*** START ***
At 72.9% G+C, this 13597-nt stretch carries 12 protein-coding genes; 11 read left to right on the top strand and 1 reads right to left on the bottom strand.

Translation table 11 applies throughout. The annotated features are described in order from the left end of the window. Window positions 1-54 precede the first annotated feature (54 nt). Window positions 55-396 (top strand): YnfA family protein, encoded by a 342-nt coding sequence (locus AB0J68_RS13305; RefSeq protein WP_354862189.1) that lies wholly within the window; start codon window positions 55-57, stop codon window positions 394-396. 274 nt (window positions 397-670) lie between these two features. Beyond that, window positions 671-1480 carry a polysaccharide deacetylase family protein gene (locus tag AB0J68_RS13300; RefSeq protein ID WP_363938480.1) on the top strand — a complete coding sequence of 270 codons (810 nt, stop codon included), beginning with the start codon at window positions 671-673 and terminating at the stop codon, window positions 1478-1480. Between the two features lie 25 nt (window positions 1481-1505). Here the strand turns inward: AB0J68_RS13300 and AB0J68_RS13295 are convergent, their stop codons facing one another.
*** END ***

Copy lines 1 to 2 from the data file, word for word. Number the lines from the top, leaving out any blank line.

At 72.9% G+C, this 13597-nt stretch carries 12 protein-coding genes; 11 read left to right on the top strand and 1 reads right to left on the bottom strand.

Translation table 11 applies throughout. The annotated features are described in order from the left end of the window. Window positions 1-54 precede the first annotated feature (54 nt). Window positions 55-396 (top strand): YnfA family protein, encoded by a 342-nt coding sequence (locus AB0J68_RS13305; RefSeq protein WP_354862189.1) that lies wholly within the window; start codon window positions 55-57, stop codon window positions 394-396. 274 nt (window positions 397-670) lie between these two features. Beyond that, window positions 671-1480 carry a polysaccharide deacetylase family protein gene (locus tag AB0J68_RS13300; RefSeq protein ID WP_363938480.1) on the top strand — a complete coding sequence of 270 codons (810 nt, stop codon included), beginning with the start codon at window positions 671-673 and terminating at the stop codon, window positions 1478-1480. Between the two features lie 25 nt (window positions 1481-1505). Here the strand turns inward: AB0J68_RS13300 and AB0J68_RS13295 are convergent, their stop codons facing one another.